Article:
Writing to you from the USA, this post is dedicated to the thousands of people who I’ve had to explain what and where Extremadura is.
“But why are you moving THERE??” The young Spanish lady asked me as she was reviewing my visa paperwork.
It was 2014, and I was at the Spanish embassy in NYC, a month before my departure to Spain. Eager to discover something about this unheard of place I was moving to (other than Google results of farmland), I couldn’t wait to ask the Spanish people at the embassy questions about the region.
“I was placed there to teach English!” I told the lady, who was from Valencia. “So, do you know anyone who has visited Extremadura?” She gave me a kind smile and said, “nope.”
What did I continue to learn by talking to people?
Most Spaniards have never visited the region, and most non-Spaniards have never even heard of the region. Sure, it might not have the beaches of Andalucia, or a bustling metropolis like Madrid, or the lush dramatic landscape of Galicia, or the fancy cuisine of Basque Country…
But it’s got its own, truly unique, Spanish charm. Any of you who know anything about my adventures in Spain, knows that I’m 100% PRO Extremadura. And I think you should be too. So, why don’t we give Andalucia’s forgotten next door neighbor a little love?
First off, let’s understand where it is on the map:
Great! Now that we’ve got the geography lesson out of the way…
Why in the world should you visit Extremadura?
1. CASTLES… everywhere.
If you’ve always dreamed of stepping into a scene of Game of Thrones, pack your sword and armor… this is your chance! Every historically important village in Extremadura has a castle, most of which are still perfectly (and surprisingly) intact. You’ll find some town castles proudly perched on top of a dramatic hill overlooking its village valiantly, while others are the central focal point of all village social events. Take Fregenal’s castle, for instance: on Halloween it turns into a haunted house, on Tuesdays it turns into a fresh fish market, and on Saturdays the castle plaza turns into the village playground, with adults drinking cañas and kids playing tag.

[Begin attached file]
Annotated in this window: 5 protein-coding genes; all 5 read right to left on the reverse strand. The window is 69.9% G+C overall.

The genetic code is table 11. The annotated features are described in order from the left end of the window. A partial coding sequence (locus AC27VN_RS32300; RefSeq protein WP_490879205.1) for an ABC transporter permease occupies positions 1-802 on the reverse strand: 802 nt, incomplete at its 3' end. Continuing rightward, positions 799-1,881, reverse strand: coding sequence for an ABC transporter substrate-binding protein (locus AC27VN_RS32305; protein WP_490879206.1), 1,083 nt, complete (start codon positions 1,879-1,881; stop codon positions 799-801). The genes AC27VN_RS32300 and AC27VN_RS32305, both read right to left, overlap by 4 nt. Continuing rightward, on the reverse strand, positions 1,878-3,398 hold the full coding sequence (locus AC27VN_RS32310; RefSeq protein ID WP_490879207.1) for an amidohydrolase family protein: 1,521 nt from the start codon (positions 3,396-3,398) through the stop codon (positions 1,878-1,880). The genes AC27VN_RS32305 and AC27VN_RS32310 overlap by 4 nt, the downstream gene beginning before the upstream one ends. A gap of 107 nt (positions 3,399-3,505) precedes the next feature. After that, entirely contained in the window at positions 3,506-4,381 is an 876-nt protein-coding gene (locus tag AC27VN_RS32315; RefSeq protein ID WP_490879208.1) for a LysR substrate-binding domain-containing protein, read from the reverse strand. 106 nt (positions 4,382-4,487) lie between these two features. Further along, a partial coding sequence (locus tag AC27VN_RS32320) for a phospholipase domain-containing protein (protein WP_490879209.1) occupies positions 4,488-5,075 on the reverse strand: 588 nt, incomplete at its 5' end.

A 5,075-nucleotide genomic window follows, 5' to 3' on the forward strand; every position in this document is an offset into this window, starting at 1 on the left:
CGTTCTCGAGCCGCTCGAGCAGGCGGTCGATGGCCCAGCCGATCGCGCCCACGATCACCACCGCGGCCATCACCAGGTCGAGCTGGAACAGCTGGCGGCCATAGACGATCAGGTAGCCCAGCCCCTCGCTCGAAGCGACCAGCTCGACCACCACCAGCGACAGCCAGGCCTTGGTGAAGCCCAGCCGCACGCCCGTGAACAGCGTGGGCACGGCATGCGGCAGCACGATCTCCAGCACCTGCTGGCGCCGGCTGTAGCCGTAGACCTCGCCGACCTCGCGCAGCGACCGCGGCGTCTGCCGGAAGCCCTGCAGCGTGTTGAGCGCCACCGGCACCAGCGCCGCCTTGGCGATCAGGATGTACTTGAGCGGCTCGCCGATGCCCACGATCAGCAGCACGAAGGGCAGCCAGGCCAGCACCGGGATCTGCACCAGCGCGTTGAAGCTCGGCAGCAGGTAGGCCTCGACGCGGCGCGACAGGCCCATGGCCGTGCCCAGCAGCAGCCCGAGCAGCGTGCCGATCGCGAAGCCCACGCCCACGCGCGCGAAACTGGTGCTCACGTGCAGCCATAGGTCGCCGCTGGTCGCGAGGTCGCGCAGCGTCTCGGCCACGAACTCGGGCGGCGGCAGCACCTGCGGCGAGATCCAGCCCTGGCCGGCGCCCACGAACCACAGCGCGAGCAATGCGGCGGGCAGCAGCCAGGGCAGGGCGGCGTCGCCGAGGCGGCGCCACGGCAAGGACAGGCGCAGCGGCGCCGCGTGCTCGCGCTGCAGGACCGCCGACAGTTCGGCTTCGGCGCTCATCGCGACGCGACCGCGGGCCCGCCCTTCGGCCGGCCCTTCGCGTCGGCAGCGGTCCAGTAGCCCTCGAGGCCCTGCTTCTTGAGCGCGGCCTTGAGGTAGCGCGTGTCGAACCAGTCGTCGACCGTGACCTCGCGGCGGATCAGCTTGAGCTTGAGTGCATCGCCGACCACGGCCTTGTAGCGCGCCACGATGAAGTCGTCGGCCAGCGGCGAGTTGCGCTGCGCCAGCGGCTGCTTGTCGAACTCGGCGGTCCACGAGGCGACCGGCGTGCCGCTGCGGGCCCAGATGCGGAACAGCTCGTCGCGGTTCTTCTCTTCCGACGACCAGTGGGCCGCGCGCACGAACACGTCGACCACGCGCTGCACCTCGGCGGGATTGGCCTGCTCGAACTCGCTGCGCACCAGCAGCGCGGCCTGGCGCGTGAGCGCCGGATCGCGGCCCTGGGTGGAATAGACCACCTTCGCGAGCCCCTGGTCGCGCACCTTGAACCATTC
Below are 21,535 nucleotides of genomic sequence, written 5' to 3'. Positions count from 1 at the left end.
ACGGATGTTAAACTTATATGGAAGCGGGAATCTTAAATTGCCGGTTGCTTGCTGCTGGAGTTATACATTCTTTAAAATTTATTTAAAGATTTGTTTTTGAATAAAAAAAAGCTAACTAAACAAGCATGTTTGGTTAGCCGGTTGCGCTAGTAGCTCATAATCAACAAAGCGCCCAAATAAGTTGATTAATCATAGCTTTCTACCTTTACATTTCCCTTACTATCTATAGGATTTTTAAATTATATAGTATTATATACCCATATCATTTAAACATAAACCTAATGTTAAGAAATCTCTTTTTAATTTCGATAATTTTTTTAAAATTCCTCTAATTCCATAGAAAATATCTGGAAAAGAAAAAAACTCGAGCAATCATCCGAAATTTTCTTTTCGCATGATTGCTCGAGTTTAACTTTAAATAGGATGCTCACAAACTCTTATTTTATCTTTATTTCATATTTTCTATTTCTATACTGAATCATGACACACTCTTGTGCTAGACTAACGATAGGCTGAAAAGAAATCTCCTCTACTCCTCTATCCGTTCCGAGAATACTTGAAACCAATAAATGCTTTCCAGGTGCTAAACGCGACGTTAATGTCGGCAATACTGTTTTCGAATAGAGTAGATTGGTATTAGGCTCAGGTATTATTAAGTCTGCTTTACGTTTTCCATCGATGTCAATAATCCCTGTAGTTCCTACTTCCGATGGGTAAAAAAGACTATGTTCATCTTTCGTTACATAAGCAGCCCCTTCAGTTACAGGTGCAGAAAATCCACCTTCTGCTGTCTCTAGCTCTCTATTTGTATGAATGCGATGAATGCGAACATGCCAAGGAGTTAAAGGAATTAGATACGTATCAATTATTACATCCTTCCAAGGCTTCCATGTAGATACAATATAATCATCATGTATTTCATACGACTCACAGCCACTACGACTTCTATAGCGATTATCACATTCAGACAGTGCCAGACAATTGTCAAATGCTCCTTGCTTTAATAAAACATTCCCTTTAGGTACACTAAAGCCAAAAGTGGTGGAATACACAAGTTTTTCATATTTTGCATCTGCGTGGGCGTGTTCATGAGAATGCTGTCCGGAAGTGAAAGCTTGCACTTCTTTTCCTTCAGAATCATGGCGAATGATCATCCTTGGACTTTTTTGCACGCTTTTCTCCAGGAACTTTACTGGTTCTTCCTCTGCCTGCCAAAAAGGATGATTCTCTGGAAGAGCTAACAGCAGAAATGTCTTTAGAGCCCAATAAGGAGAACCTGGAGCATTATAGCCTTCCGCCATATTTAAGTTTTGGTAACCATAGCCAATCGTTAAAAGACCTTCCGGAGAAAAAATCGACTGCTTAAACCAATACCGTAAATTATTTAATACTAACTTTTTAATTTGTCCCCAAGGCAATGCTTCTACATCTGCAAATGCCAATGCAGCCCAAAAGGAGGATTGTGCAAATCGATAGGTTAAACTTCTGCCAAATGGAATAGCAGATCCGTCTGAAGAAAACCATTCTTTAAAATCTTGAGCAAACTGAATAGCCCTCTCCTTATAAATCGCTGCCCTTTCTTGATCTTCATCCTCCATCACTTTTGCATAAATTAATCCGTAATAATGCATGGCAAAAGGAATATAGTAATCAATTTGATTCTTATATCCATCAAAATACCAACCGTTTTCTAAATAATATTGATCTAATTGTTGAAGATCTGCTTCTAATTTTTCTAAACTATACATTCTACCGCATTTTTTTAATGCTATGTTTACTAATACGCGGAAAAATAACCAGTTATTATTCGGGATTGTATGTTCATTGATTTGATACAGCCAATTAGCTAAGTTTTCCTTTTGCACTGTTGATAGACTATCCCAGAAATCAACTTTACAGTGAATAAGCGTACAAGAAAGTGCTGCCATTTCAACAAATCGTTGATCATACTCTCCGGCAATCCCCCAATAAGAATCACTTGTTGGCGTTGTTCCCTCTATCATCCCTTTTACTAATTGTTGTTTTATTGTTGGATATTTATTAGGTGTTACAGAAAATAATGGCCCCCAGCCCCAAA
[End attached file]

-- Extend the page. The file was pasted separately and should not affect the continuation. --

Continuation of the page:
2. The beautiful landscape
Ahhhhh yes, the Extremeño campo. How I miss those barbeques in the midst of the endless green countryside, and the daily runs I used to go on through the rolling hills and past the abandoned medieval cottages, lost in the green abyss. You’ll see horses grazing on hay, Iberian pigs munching on acorns and the signature Encina and olive trees for as far as the eye can see. Oh, and THE SHEEP. If you wanna feel like Mary Bo Peep, this is your spot.
3. It’s jamón heaven.
I know, you’ve heard me talk about Extremadura’s jamón 27293829 times. But I can’t help myself! It is jamónlandia. It’s where Spain’s finest Iberian pigs eat the finest bellotas (acorns), die and go to cured heaven. Jamón Iberico is Spain’s edible gold, and Extremadura is one of the best places to eat it. Ask any Extremeño, and they’ll tell you that it is THE best, and the only place to eat it. You might be able to find great quality jamón in other parts of Spain (like Salamanca and Huelva), however, it’s often sold at twice the price for the tourists. Guess what? In Extremadura, there are virtually no tourists, so no tourist prices! In addition, all of the jamón is locally sourced, usually from its own village. Travel anywhere around Spain and read the label of your jamòn de bellota, and there’s a good chance it’ll come from a village in Extremadura.
4. Those quaint, charming villages.
Fairytale villages lost in the middle of rolling meadows? Check! If you want a medieval pueblo made of stone, go to a village in the northern province of Caceres. Or, if you love those classic southern Spain white villages, go to a pueblo in the southern province of Badajoz. Either way, you’re sure to get a taste of Spain in its most pure and traditional form. Below are some villages and cities I recommend checking out:
5. You’ll see España “Profunda”. Not that touristy stuff.
Did you know that Spain is the 3rd most visited country in the WORLD? Check out the stats by World Atlas. Tourists are like ants in Spain; anywhere you go, you’ll find them. That is, except in Extremadura. You won’t find any overpriced tourist restaurants, no kitschy souvenir shops, no sun burnt white dudes with Hawaiin shirts and fishing hats on…none of it. Just you and España profunda.